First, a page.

Nigeria crisis: “No-one has ever asked me to tell my story”

Falmata Ali telling her story to CARE staff in northeastern Nigeria

Today, I was visiting the CARE health clinic in Pulka transit camp, about 120 kilometers from Maiduguri, northeast Nigeria, when some CARE staff wanted to know my story.

I was curious to see them on this rainy day. I was wet and wearing my blue and only hijab.

I was emotional. No-one has ever asked me to tell my story. So here goes.

My name is Falmata Ali. I am from Bulakuri, in Northeast Nigeria. I ran to Kodla from the armed opposition group. I have four children and suffered an abortion. I’m 25 years old. My first born is 9 years old, the second is 5, the third is 4 and the last born is almost 2 years old.

My husband, Ali, used to have a small stall in front of our house in Bulakuri, to sell some condiments. We are not living in the best conditions and my husband makes things more difficult. He is affected by what is happening and is always angry.

We were really poor. I grew up poor and I’m still poor.

We were able to escape again, two years ago, as some good-hearted people helped us to go to Kodla and from there to Pulka. We were lucky to have encountered good people on our journey.

I ran without anything. We now live in Pulka transit camp for the last two months in a small 4x4m space with all my four children and my husband.

I hope we would get a way soon to have a better living space.

My childhood was not pleasant because we were just living in poverty and we had hard times and could not eat to satisfy our hunger. My siblings and I would have to go to help people in their farms and they would give us a small portion of their harvest and that is how my family was able to eat at times.

Now, I’m struggling to feed my family and I cannot count on my husband to do so. I have to fight for my children to grow up.

One day, the armed opposition group came into the village and burned the entire. They killed, beat, shot and assaulted everyone they saw. Only a few were lucky to get out of this attack.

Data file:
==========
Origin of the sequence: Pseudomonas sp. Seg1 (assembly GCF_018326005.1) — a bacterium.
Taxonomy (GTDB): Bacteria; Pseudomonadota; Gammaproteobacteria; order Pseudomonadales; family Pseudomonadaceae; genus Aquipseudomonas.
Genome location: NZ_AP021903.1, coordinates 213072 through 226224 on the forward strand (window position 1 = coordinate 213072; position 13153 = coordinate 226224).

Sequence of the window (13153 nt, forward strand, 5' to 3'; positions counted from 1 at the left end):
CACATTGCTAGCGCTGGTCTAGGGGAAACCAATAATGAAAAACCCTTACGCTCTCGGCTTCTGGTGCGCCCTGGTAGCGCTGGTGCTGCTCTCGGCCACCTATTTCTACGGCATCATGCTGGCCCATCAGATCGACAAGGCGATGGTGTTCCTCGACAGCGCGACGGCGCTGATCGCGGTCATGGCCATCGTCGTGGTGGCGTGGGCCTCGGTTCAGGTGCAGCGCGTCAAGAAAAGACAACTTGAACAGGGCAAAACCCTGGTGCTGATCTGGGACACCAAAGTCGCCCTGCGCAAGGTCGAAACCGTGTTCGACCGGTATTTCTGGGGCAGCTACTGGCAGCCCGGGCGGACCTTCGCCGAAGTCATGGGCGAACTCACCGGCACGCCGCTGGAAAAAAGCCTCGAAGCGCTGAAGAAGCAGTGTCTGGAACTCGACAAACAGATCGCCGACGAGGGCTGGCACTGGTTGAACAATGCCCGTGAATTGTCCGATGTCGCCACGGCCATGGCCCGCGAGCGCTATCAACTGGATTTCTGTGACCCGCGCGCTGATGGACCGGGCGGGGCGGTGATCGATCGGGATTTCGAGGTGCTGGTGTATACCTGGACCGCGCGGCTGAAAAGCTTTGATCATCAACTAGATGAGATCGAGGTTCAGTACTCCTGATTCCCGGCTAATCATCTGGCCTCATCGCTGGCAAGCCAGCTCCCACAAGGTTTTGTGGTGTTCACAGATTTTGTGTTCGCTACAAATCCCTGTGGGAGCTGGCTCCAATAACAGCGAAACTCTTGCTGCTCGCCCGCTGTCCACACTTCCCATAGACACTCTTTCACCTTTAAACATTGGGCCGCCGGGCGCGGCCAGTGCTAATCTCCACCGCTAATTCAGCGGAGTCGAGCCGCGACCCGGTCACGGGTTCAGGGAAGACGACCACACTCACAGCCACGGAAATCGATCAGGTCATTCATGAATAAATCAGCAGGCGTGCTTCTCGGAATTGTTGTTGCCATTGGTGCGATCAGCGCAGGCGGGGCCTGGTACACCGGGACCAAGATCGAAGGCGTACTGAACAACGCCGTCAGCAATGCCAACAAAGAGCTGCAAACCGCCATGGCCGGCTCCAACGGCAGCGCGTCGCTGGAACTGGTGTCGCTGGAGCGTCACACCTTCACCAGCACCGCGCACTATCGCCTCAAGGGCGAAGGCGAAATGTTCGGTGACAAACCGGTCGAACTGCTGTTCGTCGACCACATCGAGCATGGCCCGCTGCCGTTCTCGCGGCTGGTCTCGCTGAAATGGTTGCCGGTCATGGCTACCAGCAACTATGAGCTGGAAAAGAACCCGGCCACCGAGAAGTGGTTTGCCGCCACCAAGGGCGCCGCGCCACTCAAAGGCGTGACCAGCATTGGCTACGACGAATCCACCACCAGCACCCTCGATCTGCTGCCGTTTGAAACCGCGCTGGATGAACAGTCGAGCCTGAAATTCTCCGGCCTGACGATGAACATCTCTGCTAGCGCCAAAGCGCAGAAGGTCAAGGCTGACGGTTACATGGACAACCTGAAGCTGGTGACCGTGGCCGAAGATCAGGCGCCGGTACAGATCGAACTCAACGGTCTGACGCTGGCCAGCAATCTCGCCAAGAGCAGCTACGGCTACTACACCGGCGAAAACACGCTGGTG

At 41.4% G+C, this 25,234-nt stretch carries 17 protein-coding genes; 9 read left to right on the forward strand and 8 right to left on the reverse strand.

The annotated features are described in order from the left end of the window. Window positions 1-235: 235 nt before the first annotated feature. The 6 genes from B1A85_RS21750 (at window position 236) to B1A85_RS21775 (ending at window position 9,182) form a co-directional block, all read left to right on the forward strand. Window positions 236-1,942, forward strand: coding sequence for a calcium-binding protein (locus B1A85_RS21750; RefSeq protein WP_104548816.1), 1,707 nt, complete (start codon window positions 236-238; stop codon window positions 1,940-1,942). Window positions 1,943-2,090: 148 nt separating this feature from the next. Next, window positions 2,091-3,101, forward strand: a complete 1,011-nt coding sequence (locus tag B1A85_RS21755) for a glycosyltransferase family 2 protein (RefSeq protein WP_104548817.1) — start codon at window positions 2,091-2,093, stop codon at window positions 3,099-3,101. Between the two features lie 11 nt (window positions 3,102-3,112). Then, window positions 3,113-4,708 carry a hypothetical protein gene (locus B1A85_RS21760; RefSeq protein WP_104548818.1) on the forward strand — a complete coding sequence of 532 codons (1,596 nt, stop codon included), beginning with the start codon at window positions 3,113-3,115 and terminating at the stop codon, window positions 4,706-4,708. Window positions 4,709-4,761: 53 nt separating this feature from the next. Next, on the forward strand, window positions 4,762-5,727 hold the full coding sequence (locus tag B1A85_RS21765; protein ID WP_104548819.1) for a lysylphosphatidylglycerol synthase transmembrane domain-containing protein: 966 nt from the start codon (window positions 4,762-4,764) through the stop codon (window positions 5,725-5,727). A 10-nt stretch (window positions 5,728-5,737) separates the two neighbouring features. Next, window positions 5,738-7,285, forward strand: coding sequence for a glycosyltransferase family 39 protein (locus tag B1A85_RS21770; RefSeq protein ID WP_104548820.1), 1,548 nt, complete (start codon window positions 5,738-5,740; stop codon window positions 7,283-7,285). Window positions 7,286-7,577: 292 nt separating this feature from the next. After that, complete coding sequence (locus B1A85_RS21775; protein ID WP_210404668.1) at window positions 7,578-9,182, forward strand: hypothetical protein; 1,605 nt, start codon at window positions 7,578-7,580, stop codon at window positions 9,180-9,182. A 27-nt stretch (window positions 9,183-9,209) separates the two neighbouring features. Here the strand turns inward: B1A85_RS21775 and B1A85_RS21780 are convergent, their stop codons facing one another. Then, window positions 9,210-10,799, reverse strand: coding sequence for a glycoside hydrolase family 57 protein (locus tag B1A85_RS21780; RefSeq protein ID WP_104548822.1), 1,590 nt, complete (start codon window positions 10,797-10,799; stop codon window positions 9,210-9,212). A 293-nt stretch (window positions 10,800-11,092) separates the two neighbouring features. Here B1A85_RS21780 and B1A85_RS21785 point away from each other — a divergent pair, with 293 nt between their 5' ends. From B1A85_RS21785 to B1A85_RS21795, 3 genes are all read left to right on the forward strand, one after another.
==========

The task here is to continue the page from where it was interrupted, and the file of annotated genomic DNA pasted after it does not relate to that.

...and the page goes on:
They slaughtered my father, killed my brothers and I had to run away to save my life.

My husband had to run away as well as they wanted to kill him. We met in the bushes with our children and we headed to Kodla together.

I received a bullet in my thigh. I did not get any proper medication. I had to pull out the bullet myself.

I took some medicine to fight the fever and that is it. I did not go to the hospital. I could not walk for two months and had to be assisted for everything.

We have been on the run for five years now.

Every village we went to, it was attacked. That is why I think I will be safer in Maiduguri.

I’m still traumatised. After all this, my husband is not taking care of me and our children. He is not able to.

I have heard of family planning and that is why I came to the clinic. I could not do it as it was out of my financial reach. I was using the traditional methods back then but I am not sure of the benefits and the effects on my body.

I am now grateful that CARE is giving it for free.

The CARE staff told me that it helps you space your birth, rest your body and therefore have healthy babies.

Falmata Ali talking to CARE staff in Nigeria
Falmata Ali talking to CARE staff at the camp for displaced people in Nigeria

I am four months pregnant going on to five, so I am praying to deliver safely and start family planning. If it is given for free I will definitely do it as I do not have any means to feed myself let alone have access to health care.

I liked the way the care giver attended to me, listen to me, advised me and gave me medicine to heal me. I think I will be coming back very soon and let her know how this goes.

I would like to give birth in a health centre so that I can be attended by a doctor. This will be my first time to give birth in a health facility. One of my pregnancies was very rough. I was losing a lot of blood. They took me to the closest health centre to stop the bleeding. But usually I give birth at home.

If there is a way, I would love to be assisted with clothes, food and proper shelter.

My children have only one set of clothes each. We need help with water as well. Water in Pulka only comes from the rain.

I would also like to find a job so I can feed my children in the meantime.

I want my children to grow out of their trauma, eat whenever they are hungry and be able to go to school and become important people in the future.

I also pray that the ones who were not able to run away and that are still alive will find a way to be safe and back with their families.

I want the world to know I am a survivor.

I will strive to make it to Maiduguri to be with some family members, where I believe I will be in security and save my children.

I lost my siblings and my father. I only have my children now. I do not have anything left.

Story and photos by Rakiétou Hassane Mossi, CARE Nigeria.

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News and stories are provided by CARE staff working to support our emergency responses and long-term development programmes.